They couldn't afford not to play him in the playoffs, and thankfully the series were short until the Finals. In the regular season, he was never a workhorse because he would lose 10-15 pounds each game (according to Doctor No, one time in the minors he lost 19 pounds and was hospitalized), so in 2008, it didn't matter that he had a better GAA, SPCT, Win Percentage, and the same amount of SOs as the Vezina winner - he couldn't play 77 games, so no one voted for him.
So what year do you believe he could have had a "projected" Vezina if he played more?

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04-14-2012, 06:16 AM
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So what year do you believe he could have had a "projected" Vezina if he played more?
Calling it a "projected Vezina" would be insinuating that I agree with the voters' tendencies to reward goaltenders with high GPs; I don't. Giguere and Leclaire were the best goaltenders of 2008. Leclaire's team was torn apart at the deadline, and his statistics suffered as a result. Giguere would have made a fine choice, because there was nothing that the Vezina winner did better - except NOT have an issue retaining water.

So if you're looking at Giguere as a goaltender that could (and IMO should) have a Vezina and two Conn Smythes, in addition to an excellent 2000-2008 prime, it's not a bad resume. Personally, I'm not really afraid to disagree with voters when I think they're wrong. Voting for the Hart or Vezina because of GP strikes me as being silly - and I've told you the same thing about Fuhr when he finished 2nd in Hart voting and 19th in save percentage.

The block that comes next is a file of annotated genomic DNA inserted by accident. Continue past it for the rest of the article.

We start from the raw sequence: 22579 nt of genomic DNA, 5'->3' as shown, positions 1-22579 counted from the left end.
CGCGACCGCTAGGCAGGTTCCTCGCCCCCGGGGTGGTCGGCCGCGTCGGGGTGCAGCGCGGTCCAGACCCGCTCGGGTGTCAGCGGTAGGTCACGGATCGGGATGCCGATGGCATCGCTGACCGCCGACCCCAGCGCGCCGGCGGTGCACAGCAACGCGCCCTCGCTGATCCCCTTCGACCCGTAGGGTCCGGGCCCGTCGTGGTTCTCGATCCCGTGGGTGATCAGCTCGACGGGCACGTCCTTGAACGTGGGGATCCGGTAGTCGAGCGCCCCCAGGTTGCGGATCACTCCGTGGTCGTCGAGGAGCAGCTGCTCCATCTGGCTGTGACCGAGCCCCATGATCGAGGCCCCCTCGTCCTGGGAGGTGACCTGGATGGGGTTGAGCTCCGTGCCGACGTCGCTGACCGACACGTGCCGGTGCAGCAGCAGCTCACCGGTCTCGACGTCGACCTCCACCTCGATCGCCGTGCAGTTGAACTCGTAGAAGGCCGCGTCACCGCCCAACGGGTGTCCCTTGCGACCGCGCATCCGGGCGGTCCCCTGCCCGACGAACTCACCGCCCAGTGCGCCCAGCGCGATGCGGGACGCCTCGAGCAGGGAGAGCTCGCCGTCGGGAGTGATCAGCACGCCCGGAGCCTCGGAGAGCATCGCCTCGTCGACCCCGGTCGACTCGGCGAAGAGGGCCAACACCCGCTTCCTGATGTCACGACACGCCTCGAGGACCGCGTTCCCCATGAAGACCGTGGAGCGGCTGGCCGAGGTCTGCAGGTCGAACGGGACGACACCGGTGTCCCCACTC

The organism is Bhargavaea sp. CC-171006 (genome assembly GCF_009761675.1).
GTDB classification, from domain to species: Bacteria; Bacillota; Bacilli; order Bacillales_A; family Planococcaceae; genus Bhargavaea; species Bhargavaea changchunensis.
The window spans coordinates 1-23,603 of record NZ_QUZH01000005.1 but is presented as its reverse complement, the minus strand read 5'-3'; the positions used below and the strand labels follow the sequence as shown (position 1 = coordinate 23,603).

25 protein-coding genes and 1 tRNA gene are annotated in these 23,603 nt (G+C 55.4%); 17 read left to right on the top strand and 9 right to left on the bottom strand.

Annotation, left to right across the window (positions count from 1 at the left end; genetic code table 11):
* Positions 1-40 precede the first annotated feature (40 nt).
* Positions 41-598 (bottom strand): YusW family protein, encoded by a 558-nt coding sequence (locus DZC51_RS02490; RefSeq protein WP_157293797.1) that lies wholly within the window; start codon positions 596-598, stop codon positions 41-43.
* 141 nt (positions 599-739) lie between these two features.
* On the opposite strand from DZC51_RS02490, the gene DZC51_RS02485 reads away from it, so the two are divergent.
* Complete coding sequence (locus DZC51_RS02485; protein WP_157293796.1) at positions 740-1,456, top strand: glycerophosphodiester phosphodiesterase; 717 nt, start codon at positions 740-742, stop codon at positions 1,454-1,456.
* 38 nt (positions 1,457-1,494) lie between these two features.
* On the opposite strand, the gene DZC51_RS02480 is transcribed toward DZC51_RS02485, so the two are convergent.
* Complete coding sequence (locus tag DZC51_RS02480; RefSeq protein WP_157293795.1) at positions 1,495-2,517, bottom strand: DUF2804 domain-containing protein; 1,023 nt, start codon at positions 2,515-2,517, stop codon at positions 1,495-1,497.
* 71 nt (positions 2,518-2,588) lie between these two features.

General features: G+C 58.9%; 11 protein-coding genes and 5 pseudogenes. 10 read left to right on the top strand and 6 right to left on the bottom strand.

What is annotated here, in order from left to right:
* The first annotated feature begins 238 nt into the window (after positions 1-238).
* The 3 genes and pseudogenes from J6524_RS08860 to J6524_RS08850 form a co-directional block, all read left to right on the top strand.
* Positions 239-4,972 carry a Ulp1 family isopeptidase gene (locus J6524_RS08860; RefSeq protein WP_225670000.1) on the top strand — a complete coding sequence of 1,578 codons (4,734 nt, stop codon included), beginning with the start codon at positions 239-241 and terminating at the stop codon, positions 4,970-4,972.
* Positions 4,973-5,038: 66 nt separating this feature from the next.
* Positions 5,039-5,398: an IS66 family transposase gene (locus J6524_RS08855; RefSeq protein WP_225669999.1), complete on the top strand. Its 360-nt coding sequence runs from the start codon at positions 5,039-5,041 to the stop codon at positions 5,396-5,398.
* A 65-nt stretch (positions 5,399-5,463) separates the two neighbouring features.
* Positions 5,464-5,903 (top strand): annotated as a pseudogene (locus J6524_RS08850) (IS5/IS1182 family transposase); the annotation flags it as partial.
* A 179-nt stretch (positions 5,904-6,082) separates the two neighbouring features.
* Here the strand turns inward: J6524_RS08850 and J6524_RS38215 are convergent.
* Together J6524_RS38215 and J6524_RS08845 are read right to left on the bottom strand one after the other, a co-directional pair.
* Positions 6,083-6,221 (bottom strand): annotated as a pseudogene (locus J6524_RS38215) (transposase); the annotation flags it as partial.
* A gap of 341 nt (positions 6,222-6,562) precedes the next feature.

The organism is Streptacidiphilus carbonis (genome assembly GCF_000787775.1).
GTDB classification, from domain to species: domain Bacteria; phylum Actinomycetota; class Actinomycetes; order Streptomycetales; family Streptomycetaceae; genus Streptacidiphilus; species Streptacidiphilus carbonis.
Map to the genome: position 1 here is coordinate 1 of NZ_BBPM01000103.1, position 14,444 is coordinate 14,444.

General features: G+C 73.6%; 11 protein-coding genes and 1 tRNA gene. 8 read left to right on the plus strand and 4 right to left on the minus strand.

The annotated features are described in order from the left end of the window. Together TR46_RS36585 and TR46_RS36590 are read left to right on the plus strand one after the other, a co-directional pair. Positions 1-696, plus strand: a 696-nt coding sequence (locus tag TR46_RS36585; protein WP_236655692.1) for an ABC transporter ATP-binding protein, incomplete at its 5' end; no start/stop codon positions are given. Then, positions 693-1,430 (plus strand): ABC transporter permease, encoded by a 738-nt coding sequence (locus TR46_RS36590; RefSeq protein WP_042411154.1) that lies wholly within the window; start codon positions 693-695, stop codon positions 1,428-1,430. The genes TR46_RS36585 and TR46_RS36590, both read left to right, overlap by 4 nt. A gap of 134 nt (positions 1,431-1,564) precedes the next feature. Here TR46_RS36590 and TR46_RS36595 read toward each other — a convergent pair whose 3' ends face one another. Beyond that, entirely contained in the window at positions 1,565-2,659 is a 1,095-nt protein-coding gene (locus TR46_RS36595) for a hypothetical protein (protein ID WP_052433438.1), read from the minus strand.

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04-14-2012, 09:27 AM
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Originally Posted by quoipourquoi View Post
Calling it a "projected Vezina" would be insinuating that I agree with the voters' tendencies to reward goaltenders with high GPs; I don't. Giguere and Leclaire were the best goaltenders of 2008. Leclaire's team was torn apart at the deadline, and his statistics suffered as a result. Giguere would have made a fine choice, because there was nothing that the Vezina winner did better - except NOT have an issue retaining water.

So if you're looking at Giguere as a goaltender that could (and IMO should) have a Vezina and two Conn Smythes, in addition to an excellent 2000-2008 prime, it's not a bad resume. Personally, I'm not really afraid to disagree with voters when I think they're wrong. Voting for the Hart or Vezina because of GP strikes me as being silly - and I've told you the same thing about Fuhr when he finished 2nd in Hart voting and 19th in save percentage.
Well Giguere wasn't exactly helping his team win games sitting on the bench. It's pretty well known that it's harder to maintain a high level of play over more games as a goaltender; I don't know why Giguere should get a free pass because he had a medical condition preventing him from playing more often.

Nobody rushes to give the Hart to the forward who leads the league in points per game if he misses significant time; I don't know why it should be any different for goaltenders

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04-14-2012, 10:35 AM
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It's not like Giguerre pulled a Brian Elliot. He played 58 games in 07-08.

If you collectively at the 2002-03 season, Giguerre arguably equaled Brodeur's entire season.

Why don't we start judging players by their regular season and playoff collectively?

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04-14-2012, 10:42 AM
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It's not like Giguerre pulled a Brian Elliot. He played 58 games in 07-08.

If you collectively at the 2002-03 season, Giguerre arguably equaled Brodeur's entire season.

Why don't we start judging players by their regular season and playoff collectively?
Aguably according to who?